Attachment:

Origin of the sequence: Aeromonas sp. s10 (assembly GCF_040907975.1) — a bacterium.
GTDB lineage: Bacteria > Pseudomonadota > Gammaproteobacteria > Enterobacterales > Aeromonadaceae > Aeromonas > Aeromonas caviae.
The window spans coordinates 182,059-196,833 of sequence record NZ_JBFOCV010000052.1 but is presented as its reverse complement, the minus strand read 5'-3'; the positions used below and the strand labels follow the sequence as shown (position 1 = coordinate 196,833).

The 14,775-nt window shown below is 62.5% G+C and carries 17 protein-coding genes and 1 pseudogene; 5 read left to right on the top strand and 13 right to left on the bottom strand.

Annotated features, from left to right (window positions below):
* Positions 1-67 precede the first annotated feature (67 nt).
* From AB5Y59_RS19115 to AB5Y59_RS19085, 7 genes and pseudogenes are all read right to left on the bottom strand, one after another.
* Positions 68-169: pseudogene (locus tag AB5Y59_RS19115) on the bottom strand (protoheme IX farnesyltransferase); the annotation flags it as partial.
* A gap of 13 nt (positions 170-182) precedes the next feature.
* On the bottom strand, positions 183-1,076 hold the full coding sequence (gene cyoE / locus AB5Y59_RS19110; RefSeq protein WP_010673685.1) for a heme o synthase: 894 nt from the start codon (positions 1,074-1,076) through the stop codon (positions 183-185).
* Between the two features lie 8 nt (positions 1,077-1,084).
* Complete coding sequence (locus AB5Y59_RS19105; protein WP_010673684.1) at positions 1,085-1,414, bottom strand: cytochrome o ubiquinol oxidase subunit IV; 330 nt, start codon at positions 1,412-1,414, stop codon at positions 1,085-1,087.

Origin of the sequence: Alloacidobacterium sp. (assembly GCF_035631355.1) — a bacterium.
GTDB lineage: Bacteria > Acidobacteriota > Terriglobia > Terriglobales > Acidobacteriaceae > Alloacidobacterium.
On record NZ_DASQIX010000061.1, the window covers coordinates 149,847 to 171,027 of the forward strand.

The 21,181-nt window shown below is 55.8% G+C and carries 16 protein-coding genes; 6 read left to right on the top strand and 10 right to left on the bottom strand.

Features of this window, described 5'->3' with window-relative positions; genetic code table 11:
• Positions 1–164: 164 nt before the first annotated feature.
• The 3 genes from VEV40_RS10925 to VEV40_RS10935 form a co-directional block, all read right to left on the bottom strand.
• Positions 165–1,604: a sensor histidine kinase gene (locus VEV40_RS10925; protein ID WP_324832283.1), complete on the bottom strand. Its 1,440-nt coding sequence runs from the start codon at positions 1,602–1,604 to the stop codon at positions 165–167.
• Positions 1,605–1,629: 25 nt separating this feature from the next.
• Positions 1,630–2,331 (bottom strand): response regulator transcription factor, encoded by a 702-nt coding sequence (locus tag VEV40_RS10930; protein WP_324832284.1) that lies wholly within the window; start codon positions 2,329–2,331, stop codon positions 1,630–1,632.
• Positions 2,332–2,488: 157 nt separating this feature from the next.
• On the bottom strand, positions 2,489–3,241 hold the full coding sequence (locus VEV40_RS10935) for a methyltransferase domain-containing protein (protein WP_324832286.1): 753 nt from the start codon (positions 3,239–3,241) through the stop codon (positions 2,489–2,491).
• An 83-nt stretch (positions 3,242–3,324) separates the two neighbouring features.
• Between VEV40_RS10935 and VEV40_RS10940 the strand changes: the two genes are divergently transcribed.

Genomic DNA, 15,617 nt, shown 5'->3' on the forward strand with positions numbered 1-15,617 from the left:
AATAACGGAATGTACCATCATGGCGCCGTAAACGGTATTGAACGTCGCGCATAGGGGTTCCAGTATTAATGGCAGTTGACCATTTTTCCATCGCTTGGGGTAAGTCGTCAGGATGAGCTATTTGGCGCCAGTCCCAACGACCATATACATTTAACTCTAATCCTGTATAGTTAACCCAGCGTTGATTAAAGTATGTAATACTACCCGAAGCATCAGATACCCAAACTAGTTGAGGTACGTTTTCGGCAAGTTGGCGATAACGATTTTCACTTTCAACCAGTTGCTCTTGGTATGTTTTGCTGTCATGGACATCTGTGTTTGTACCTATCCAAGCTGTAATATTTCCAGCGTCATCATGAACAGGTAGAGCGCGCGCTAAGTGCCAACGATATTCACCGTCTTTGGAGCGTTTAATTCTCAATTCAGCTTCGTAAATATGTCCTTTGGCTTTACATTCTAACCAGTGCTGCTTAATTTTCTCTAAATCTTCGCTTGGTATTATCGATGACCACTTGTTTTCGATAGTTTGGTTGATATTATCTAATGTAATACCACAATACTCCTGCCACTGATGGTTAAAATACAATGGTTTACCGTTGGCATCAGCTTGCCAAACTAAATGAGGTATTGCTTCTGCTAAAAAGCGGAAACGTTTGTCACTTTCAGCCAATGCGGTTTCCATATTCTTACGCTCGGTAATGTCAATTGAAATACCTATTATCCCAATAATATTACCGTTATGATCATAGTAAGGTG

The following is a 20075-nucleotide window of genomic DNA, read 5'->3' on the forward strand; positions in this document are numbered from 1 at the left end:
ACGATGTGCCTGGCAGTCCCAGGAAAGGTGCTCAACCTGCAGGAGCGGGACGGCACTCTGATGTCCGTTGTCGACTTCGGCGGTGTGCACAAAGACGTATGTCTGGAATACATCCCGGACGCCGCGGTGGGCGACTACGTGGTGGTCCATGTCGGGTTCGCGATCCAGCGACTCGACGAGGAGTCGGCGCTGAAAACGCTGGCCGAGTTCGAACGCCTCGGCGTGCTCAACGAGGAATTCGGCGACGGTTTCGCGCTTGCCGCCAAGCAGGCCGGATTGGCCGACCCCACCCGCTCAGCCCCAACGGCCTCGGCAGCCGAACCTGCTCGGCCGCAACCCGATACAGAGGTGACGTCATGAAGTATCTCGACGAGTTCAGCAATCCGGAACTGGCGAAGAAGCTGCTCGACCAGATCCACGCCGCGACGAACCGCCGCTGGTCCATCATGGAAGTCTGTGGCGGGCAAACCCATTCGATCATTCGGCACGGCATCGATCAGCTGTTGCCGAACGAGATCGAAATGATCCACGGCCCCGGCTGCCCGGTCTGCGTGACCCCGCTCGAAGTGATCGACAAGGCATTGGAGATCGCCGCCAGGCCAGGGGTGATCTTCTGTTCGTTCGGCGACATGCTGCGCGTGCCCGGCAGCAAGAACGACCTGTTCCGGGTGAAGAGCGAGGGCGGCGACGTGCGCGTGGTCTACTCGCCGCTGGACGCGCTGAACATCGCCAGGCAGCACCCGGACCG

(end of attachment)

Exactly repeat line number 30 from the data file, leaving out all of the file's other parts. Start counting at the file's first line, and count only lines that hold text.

ACGATGTGCCTGGCAGTCCCAGGAAAGGTGCTCAACCTGCAGGAGCGGGACGGCACTCTGATGTCCGTTGTCGACTTCGGCGGTGTGCACAAAGACGTATGTCTGGAATACATCCCGGACGCCGCGGTGGGCGACTACGTGGTGGTCCATGTCGGGTTCGCGATCCAGCGACTCGACGAGGAGTCGGCGCTGAAAACGCTGGCCGAGTTCGAACGCCTCGGCGTGCTCAACGAGGAATTCGGCGACGGTTTCGCGCTTGCCGCCAAGCAGGCCGGATTGGCCGACCCCACCCGCTCAGCCCCAACGGCCTCGGCAGCCGAACCTGCTCGGCCGCAACCCGATACAGAGGTGACGTCATGAAGTATCTCGACGAGTTCAGCAATCCGGAACTGGCGAAGAAGCTGCTCGACCAGATCCACGCCGCGACGAACCGCCGCTGGTCCATCATGGAAGTCTGTGGCGGGCAAACCCATTCGATCATTCGGCACGGCATCGATCAGCTGTTGCCGAACGAGATCGAAATGATCCACGGCCCCGGCTGCCCGGTCTGCGTGACCCCGCTCGAAGTGATCGACAAGGCATTGGAGATCGCCGCCAGGCCAGGGGTGATCTTCTGTTCGTTCGGCGACATGCTGCGCGTGCCCGGCAGCAAGAACGACCTGTTCCGGGTGAAGAGCGAGGGCGGCGACGTGCGCGTGGTCTACTCGCCGCTGGACGCGCTGAACATCGCCAGGCAGCACCCGGACCG